by Rach Gee via SandbookNet

The Wheel of the Year is a Pagan term for the annual cycle of the Earth’s seasons. In all, there are eight festivals. They are Samhain, Midwinter (Winter Solstice), Imbolc, Ostara (Vernal Equinox), Beltane, Midsummer (Summer Solstice), Lammas, Mabon (Autumnal Equinox).

Midsummer, the longest day of the year, has come and gone. Now we approach Lammas on August 1st. Lammas, also known as Lughnasadh or Loaf Day, is the first of three harvest festivals and celebrates the first harvest and the reaping of the grain. The following two harvest festivals are the Autumn Equinox (Mabon) and Samhain (more commonly called Halloween). Lammas makes it sound as if summer is over, but it is far from finished!

On this day, it was customary to bring the church a freshly baked loaf of bread. The priest blessed the bread and it was then shared out among the congregation. In England, it was tradition for tenants to present their landlords with freshly cut wheat. These days, people may bake a loaf of bread in the shape of their chosen deity and symbolically sacrifice it along with prayers and rituals before eating it.

Lammas is a time of excitement. All around us, the world is thriving. Fresh food is growing and the sun shines. There is a feeling of adventure in the air as we prepare for the coming feasts and winter.

There are many things fun things to around Lammas. Here are just a few suggestions.

        Bake fresh bread or cakes and take them to people in your community. You may not know these people, or they may have just moved into your street.

3 Minute Bread Recipe


This can be made with or without the seeds


500g spelt flour or whole wheat flour, or a mixture of both

1 packet(s) dry yeast

450ml warm water

50g sun flower seeds (or other seeds)

50g sesame

50g linseed

2 tsp salt

2 tbsp fruit vinegar


  • Dissolve the yeast in warm water.
  • Mix together the flour, seeds, salt and vinegar. Add the yeast water and mix well. Do not knead and do not leave it to rise.
  • Fill everything into a loaf pan and put it in the cold oven. Turn on the oven and set it at 200°C. Bake for 1 hour. Take it out of the loaf pan and bake it for another 10 minutes if necessary.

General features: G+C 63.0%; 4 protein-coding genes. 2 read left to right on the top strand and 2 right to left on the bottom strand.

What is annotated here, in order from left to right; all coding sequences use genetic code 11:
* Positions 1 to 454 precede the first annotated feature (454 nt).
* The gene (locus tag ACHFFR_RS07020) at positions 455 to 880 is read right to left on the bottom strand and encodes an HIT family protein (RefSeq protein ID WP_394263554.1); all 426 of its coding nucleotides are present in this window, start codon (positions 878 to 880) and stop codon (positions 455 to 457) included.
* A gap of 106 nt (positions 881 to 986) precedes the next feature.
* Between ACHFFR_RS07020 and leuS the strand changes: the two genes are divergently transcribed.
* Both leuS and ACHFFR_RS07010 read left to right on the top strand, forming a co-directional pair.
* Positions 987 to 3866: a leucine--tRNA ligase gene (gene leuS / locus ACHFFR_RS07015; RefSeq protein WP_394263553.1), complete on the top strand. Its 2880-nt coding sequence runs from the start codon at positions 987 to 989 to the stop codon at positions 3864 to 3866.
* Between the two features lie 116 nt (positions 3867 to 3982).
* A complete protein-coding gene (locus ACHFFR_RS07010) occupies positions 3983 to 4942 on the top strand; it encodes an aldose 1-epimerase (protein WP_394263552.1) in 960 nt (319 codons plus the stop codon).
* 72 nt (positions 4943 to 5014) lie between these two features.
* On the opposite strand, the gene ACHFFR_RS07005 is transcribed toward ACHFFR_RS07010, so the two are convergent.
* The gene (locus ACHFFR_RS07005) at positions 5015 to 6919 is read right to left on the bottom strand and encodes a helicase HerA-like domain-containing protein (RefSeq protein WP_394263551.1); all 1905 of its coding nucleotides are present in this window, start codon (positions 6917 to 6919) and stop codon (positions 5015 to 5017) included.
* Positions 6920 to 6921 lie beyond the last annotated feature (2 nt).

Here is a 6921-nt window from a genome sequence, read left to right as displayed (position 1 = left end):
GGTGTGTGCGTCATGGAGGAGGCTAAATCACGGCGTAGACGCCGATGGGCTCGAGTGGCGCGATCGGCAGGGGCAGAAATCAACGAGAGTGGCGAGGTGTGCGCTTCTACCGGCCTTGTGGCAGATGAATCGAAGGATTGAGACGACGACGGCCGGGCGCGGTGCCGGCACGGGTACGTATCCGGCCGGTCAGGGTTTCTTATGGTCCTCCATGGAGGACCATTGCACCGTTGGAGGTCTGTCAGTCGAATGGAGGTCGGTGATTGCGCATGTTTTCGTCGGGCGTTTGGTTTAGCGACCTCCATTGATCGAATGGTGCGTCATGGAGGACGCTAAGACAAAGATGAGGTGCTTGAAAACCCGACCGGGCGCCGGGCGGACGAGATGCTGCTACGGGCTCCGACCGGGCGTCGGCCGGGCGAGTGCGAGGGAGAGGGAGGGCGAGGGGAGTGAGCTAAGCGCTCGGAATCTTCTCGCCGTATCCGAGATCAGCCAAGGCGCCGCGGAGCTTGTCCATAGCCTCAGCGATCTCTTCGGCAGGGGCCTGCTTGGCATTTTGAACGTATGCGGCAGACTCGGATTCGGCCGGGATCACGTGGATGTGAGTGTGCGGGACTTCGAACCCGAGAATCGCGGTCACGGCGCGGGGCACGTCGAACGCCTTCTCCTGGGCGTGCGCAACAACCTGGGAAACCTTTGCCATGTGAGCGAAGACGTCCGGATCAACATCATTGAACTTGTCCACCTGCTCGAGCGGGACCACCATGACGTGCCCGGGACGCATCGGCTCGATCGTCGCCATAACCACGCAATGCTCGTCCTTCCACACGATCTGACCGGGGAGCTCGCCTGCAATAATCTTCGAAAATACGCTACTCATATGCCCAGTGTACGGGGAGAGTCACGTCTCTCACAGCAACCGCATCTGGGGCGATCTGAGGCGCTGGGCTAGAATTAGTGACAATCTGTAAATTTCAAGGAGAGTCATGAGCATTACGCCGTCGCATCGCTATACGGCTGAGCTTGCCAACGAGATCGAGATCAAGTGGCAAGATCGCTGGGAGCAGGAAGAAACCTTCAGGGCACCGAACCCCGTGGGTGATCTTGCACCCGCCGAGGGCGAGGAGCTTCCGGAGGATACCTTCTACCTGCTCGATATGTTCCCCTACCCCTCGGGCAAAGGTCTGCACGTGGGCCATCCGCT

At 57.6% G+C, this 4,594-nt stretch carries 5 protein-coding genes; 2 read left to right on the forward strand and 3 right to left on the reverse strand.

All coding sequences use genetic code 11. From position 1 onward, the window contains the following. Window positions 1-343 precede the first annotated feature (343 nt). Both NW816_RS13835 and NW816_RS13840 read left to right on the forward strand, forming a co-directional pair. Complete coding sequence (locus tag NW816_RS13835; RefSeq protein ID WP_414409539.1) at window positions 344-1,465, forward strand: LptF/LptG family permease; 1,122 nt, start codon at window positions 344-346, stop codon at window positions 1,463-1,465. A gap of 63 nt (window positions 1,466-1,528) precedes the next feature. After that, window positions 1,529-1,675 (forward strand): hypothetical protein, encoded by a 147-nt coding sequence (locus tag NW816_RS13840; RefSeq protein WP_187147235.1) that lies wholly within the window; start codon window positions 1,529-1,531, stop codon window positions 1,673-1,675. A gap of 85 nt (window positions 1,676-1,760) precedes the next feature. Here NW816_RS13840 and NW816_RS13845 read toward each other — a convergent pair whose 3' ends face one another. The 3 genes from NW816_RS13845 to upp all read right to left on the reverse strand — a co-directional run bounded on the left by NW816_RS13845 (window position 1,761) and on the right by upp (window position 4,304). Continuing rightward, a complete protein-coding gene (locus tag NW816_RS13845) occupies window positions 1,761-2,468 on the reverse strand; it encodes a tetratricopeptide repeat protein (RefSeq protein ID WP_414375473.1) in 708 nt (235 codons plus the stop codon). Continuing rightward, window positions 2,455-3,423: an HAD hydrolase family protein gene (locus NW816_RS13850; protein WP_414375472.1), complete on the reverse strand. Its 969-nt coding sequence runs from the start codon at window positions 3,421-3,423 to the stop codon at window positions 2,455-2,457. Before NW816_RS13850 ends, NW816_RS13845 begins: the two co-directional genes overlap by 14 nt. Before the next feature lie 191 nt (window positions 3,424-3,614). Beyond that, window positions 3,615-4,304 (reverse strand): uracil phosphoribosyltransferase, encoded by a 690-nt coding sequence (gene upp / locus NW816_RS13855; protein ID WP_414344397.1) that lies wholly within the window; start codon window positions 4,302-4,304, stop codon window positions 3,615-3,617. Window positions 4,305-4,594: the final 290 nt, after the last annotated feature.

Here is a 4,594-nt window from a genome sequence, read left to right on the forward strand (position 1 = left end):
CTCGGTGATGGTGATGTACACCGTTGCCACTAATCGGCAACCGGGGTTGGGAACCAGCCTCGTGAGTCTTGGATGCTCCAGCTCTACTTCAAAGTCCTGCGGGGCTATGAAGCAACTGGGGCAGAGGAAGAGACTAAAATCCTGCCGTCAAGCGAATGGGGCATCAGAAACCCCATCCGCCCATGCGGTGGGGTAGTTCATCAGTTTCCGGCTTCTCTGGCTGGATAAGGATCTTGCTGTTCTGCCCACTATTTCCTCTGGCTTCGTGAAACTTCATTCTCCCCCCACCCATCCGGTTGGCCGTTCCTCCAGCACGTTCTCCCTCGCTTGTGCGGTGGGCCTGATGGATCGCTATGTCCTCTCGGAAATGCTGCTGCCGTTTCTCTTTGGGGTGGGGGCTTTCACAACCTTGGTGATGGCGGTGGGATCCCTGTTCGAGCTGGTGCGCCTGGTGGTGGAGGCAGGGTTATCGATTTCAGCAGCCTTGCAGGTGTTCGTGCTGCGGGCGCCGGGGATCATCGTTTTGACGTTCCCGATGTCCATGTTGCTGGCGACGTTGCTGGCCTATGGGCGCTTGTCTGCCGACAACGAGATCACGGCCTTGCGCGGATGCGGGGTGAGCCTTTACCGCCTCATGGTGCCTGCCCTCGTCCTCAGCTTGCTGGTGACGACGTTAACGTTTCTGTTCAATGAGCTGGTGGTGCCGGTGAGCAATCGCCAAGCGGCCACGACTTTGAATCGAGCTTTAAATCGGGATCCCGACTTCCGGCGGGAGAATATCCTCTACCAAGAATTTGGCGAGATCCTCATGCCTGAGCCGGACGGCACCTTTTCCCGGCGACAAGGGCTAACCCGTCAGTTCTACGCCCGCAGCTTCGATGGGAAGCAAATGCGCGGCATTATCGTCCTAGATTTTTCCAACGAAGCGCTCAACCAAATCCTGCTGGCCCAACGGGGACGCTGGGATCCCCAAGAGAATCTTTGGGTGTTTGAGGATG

If you want your crust a bit softer, wet a kitchen towel and cover the bread with it right after it comes out of the oven. Leave it like that for about 15 minutes.

  • If you grow fruit in your garden, you may want to make jams with them.
  • You could donate foods, either home grown or brought, to the local church harvest festival. These foods are then donated to the needy and soup kitchens.
  • Create a charmed Lammas necklace. Take a strong nylon string and thread fresh fruits, nuts (shelled), corn and liquorice pieces onto it. It is tradition to exchange them with loved ones and to eat it while the other person is wearing it!
  • Create a Lammas altar. Lammas is a time to give thanks for all that we have and you may choose to build a small altar in a corner of your garden, or other place where plants thrive. It could even be a part of your window box if you have one! Colours associated with Lammas include red, gold, orange and yellow. You could choose to decorate your altar with some of your plants. Or make a corn doll. Or you could place small pieces of bread on your altar. You could also light and place candle on your altar while saying thank you for having food and water. You may also want to include a small glass or goblet of wine of cider on your altar. You may want to say a small prayer of your choosing. This short prayer says thank you for the coming harvest.

Prayer for the Grain

Fields of gold,
waves of grain,
the summer comes to a close.
The harvest is ready,
ripe for threshing,
as the sun fades into autumn.
Flour will be milled,
bread will be baked,
and we shall eat for another winter.

There are many ideas out there, all you have to do is take a look on Google. There are far more websites and ideas than I can list! Go and create something special for Lammas and, if you do, be sure to tell Sandbook. Do you celebrate any special days? If you do, take photos and tell us all about it. Until then, I wish you all a happy harvest and hope that the fruits of your labour are beautiful!

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